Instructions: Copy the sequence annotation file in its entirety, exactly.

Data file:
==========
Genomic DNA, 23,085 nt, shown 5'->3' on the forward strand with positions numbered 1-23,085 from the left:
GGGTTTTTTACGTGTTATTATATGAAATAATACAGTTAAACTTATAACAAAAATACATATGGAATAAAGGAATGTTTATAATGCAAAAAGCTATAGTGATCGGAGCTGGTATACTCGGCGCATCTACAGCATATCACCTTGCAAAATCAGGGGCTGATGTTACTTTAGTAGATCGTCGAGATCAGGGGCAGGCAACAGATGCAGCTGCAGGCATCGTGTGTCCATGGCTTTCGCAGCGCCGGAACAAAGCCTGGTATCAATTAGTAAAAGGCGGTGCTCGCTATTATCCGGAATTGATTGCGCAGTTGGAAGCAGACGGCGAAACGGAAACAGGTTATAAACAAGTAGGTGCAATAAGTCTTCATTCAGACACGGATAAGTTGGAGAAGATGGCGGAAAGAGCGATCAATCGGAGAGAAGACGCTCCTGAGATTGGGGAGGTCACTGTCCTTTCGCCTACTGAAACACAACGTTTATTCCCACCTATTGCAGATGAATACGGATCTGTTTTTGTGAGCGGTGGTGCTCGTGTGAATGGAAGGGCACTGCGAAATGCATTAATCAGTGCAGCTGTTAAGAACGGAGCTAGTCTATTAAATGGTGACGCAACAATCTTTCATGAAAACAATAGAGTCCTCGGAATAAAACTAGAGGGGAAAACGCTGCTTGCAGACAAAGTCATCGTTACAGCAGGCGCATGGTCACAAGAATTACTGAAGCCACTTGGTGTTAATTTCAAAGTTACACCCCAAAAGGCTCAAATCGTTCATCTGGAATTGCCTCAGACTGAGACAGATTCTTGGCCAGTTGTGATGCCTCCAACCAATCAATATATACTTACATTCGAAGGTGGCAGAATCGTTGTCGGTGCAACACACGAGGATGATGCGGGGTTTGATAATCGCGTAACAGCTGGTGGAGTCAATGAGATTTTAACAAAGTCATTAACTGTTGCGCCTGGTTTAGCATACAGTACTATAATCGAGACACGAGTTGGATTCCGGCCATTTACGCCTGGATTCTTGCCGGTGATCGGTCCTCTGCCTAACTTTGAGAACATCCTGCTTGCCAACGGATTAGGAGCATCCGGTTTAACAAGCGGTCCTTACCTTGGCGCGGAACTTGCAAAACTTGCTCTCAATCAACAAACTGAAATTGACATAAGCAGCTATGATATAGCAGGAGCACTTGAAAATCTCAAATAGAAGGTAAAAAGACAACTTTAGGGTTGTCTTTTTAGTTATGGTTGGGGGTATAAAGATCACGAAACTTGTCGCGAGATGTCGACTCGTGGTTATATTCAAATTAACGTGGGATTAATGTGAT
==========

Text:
Genomic DNA, 23,085 nt, shown 5'->3' on the forward strand with positions numbered 1-23,085 from the left:
GGGTTTTTTACGTGTTATTATATGAAATAATACAGTTAAACTTATAACAAAAATACATATGGAATAAAGGAATGTTTATAATGCAAAAAGCTATAGTGATCGGAGCTGGTATACTCGGCGCATCTACAGCATATCACCTTGCAAAATCAGGGGCTGATGTTACTTTAGTAGATCGTCGAGATCAGGGGCAGGCAACAGATGCAGCTGCAGGCATCGTGTGTCCATGGCTTTCGCAGCGCCGGAACAAAGCCTGGTATCAATTAGTAAAAGGCGGTGCTCGCTATTATCCGGAATTGATTGCGCAGTTGGAAGCAGACGGCGAAACGGAAACAGGTTATAAACAAGTAGGTGCAATAAGTCTTCATTCAGACACGGATAAGTTGGAGAAGATGGCGGAAAGAGCGATCAATCGGAGAGAAGACGCTCCTGAGATTGGGGAGGTCACTGTCCTTTCGCCTACTGAAACACAACGTTTATTCCCACCTATTGCAGATGAATACGGATCTGTTTTTGTGAGCGGTGGTGCTCGTGTGAATGGAAGGGCACTGCGAAATGCATTAATCAGTGCAGCTGTTAAGAACGGAGCTAGTCTATTAAATGGTGACGCAACAATCTTTCATGAAAACAATAGAGTCCTCGGAATAAAACTAGAGGGGAAAACGCTGCTTGCAGACAAAGTCATCGTTACAGCAGGCGCATGGTCACAAGAATTACTGAAGCCACTTGGTGTTAATTTCAAAGTTACACCCCAAAAGGCTCAAATCGTTCATCTGGAATTGCCTCAGACTGAGACAGATTCTTGGCCAGTTGTGATGCCTCCAACCAATCAATATATACTTACATTCGAAGGTGGCAGAATCGTTGTCGGTGCAACACACGAGGATGATGCGGGGTTTGATAATCGCGTAACAGCTGGTGGAGTCAATGAGATTTTAACAAAGTCATTAACTGTTGCGCCTGGTTTAGCATACAGTACTATAATCGAGACACGAGTTGGATTCCGGCCATTTACGCCTGGATTCTTGCCGGTGATCGGTCCTCTGCCTAACTTTGAGAACATCCTGCTTGCCAACGGATTAGGAGCATCCGGTTTAACAAGCGGTCCTTACCTTGGCGCGGAACTTGCAAAACTTGCTCTCAATCAACAAACTGAAATTGACATAAGCAGCTATGATATAGCAGGAGCACTTGAAAATCTCAAATAGAAGGTAAAAAGACAACTTTAGGGTTGTCTTTTTAGTTATGGTTGGGGGTATAAAGATCACGAAACTTGTCGCGAGATGTCGACTCGTGGTTATATTCAAATTAACGTGGGATTAATGTGAT